HARARE (Xinhua) — Zimbabwe’s 2019 tobacco output has surpassed last year’s record-breaking output of 252 million kilograms, according to statistics from the Tobacco Industry and Marketing Board (TIMB).
This is despite the fact that the crop was grown under drought conditions marked by late rains and prolonged dry spells, particularly when the crop was almost ready for harvesting.
According to the industry regulator, a total of 252.6 million kg of the golden leaf had been sold as at Aug. 21 since the marketing season opened on March 20, with five days still remaining before the selling season ends.
While the regulator did not show the value of the crop sold to date, the 252.6 million kg sold as at Aug. 21 were valued at 507 million U.S. dollars, compared with 249 million kg worth 730 million dollars that was sold during the same period last year.
In general, the average price of tobacco this year has been lower by about 31 percent compared to those of last year. The average price last year was 2.92 U.S. cents per kg compared to 2.02 this year.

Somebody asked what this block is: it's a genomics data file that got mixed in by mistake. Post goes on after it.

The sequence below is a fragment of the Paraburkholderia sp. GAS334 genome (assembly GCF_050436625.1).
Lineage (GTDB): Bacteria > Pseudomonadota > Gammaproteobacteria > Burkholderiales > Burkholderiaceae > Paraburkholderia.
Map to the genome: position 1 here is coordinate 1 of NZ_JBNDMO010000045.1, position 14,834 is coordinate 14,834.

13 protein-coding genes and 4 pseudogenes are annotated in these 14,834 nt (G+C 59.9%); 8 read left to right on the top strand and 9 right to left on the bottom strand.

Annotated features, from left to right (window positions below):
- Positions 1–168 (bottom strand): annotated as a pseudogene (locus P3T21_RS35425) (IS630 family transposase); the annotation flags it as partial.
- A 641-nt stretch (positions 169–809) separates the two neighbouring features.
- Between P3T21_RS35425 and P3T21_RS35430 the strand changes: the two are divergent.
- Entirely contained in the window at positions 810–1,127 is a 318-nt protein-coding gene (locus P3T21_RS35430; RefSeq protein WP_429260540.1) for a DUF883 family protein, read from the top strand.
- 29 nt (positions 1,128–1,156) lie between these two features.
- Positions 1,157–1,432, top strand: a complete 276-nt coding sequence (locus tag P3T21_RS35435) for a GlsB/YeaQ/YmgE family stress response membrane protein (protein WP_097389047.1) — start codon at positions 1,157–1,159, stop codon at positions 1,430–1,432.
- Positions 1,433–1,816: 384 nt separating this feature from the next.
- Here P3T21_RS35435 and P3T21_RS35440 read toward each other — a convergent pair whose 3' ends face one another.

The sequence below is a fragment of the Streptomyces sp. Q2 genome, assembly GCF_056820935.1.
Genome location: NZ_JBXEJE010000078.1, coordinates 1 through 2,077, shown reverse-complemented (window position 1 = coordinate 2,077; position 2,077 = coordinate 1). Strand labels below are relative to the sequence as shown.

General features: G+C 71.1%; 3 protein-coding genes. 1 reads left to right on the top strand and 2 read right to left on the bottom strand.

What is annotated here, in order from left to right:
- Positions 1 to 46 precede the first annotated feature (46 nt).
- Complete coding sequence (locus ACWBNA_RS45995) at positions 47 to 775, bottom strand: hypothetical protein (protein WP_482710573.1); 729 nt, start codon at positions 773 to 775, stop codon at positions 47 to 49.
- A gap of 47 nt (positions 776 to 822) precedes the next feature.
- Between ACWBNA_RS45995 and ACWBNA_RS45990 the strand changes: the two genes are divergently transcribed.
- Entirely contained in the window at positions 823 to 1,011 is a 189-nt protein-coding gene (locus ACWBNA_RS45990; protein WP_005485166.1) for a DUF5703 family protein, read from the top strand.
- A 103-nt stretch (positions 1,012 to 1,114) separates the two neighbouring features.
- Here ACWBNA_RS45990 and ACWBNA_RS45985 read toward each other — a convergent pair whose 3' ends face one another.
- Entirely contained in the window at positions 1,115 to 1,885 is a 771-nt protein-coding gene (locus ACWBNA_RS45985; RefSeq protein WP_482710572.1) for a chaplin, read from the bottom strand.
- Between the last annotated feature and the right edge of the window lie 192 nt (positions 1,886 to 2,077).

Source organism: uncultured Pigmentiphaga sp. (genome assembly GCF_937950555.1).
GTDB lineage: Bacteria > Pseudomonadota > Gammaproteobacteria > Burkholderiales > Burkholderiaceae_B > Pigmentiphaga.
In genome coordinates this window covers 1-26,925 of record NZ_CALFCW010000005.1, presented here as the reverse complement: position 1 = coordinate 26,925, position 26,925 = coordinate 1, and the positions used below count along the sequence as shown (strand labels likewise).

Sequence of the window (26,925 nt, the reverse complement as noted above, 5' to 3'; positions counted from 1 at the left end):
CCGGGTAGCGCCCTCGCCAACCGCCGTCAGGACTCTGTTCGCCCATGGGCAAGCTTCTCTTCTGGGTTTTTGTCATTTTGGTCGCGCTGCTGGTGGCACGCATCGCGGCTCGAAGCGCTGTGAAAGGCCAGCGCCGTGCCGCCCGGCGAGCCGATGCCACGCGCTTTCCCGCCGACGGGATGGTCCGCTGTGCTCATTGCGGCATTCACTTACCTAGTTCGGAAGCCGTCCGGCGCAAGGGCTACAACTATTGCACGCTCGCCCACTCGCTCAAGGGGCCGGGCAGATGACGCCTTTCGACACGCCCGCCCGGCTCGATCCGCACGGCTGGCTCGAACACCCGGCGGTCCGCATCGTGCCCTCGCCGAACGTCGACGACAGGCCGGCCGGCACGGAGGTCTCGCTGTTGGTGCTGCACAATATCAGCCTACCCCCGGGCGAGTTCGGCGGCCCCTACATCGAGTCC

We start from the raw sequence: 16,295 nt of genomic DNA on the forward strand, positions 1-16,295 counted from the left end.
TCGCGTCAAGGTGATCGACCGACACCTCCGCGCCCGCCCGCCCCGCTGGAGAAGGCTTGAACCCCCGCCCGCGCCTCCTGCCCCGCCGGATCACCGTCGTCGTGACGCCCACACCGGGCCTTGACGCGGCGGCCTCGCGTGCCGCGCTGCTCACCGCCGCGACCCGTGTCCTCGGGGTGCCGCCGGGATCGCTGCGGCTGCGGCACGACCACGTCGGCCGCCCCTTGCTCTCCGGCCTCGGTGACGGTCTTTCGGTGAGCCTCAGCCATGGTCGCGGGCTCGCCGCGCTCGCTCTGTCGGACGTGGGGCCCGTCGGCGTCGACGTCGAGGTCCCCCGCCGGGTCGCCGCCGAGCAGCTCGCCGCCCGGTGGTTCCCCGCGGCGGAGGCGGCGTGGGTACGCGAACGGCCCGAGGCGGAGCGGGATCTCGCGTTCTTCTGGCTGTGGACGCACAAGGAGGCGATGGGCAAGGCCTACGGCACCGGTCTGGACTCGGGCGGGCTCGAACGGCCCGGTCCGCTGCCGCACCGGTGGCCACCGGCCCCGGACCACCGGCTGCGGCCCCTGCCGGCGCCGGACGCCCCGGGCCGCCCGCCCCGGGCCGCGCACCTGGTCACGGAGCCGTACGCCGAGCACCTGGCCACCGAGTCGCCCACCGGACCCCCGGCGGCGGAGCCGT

Tobacco is Zimbabwe’s main foreign currency earner, with China being the biggest buyer of the crop.
Meanwhile, the TIMB announced Thursday that the 2019 marketing season will end on Aug. 28 while clean-up sales will be conducted on Sept. 10.
“All stakeholders are advised that the 2019 auction floors will remain open until Wednesday 28 August 2019. Deliveries to selling points will be accepted until Tuesday 27 August 2019,” TIMB said in a statement.
TIMB spokesperson Isheunesu Moyo said on Monday this week that they were still receiving tobacco from farmers, with farmers bringing an average of 400,000 kg of the golden leaf to the auction floors every day.
The remarkable rise in Zimbabwe’s tobacco production comes after production plummeted from the previous peak of 231 million kg in 2001 to a new low of 48 million kg at the height of the country’s economic crisis in 2008.
Over the years, production has steadily gone up driven by increased support mainly from the private sector and China, who have contracted growers to produce the crop.